Algorithms
Lecture 2: Backtracking
’Tis a lesson you should heed,
Try, try again;
If at ﬁrst you don’t succeed,
Try, try again;
Then your courage should appear,
For, if you will persevere,
You will conquer, never fear;
Try, try again.
— Thomas H. Palmer,
The Teacher’s Manual: Being an Exposition
of an Efﬁcient and Economical System of Education
Suited to the Wants of a Free People
(1840)
When you come to a fork in the road, take it.
— Yogi Berra
2 Backtracking
In this lecture, I want to describe another recursive algorithm strategy called
backtracking
. A backtracking
algorithm tries to build a solution to a computational problem incrementally. Whenever the algorithm
needs to decide between two alternatives to the next component of the solution, it simply tries both
options recursively.
2.1
n
Queens
The prototypical backtracking problem is the classical
nQueens Problem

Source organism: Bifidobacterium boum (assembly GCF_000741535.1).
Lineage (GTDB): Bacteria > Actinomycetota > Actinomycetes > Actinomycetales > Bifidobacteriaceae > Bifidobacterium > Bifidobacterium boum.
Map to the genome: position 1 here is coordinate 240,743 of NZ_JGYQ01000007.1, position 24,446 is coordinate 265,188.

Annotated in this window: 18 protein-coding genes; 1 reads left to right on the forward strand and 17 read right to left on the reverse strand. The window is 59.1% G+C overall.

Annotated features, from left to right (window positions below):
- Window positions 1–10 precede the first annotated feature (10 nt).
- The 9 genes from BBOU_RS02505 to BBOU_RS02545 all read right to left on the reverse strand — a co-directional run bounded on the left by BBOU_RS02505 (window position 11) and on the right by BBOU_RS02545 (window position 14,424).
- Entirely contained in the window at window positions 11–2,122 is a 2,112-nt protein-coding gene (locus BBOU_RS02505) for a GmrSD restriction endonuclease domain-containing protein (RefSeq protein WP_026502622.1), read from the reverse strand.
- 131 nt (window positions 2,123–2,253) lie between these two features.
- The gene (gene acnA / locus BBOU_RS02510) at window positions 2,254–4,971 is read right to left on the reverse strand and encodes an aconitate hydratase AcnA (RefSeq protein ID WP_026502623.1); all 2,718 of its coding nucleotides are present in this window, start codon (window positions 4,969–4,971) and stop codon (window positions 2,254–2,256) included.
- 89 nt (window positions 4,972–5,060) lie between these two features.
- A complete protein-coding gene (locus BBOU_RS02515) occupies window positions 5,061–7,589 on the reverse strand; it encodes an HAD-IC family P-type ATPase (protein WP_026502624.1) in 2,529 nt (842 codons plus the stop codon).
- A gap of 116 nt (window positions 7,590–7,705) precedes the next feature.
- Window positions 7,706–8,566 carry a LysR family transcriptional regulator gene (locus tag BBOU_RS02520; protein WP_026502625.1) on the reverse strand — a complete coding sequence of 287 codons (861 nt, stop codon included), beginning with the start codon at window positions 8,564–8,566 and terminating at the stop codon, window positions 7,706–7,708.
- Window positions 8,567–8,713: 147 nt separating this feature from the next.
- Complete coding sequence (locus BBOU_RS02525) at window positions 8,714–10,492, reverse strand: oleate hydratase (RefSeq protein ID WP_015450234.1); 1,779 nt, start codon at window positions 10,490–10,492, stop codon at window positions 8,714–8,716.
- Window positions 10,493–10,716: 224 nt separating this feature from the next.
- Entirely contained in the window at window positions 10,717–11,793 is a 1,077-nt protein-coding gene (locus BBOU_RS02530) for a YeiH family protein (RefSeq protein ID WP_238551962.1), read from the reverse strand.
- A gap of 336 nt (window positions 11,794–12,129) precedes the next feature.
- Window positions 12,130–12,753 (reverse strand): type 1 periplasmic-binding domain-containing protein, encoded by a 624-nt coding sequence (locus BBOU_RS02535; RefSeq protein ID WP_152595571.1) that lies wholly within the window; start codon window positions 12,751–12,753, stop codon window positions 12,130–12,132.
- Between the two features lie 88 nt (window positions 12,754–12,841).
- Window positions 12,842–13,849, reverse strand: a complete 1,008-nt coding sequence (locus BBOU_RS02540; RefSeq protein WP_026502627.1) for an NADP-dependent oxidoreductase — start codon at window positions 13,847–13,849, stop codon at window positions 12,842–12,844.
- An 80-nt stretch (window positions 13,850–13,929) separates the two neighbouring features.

, ﬁrst proposed by German
chess enthusiast Max Bezzel in 1848 for the standard 8
×
8 board, and both solved and generalized to
larger boards by Franz Nauck in 1850. The problem is to place
n
queens on an
n
×
n
chessboard, so that
no two queens can attack each other. For readers not familiar with the rules of chess, this means that no
two queens are in the same row, column, or diagonal.
♕
♕
♕
♕
♛
♕
♛
♕
♛
♕
♛
♕
One solution to the 8 queens problem, represented by the array [4,7,3,8,2,5,1,6]
Obviously, in any solution to the
n
Queens problem, there is exactly one queen in each column. So
we will represent our possible solutions using an array
Q
[
1..
n
]
, where
Q
[
i
]
indicates the square in
column
i
that contains a queen, or 0 if no queen has yet been placed in column
i
. To ﬁnd a solution,
we will put queens on the board row by row, starting at the top. A
partial
solution is an array
Q
[
1..
n
]
whose ﬁrst
r

1 entries are positive and whose last
n

r
+
1 entries are all zeros, for some integer
r
.
The following recursive algorithm recursively enumerates all complete
n
queens solutions that are
consistent with a given partial solution. The input parameter
r
is the ﬁrst empty row. Thus, to compute
all
n
queens solutions with no restrictions, we would call R
ECURSIVE
NQ
UEENS
(
Q
[
1..
n
]
,1
)
.
1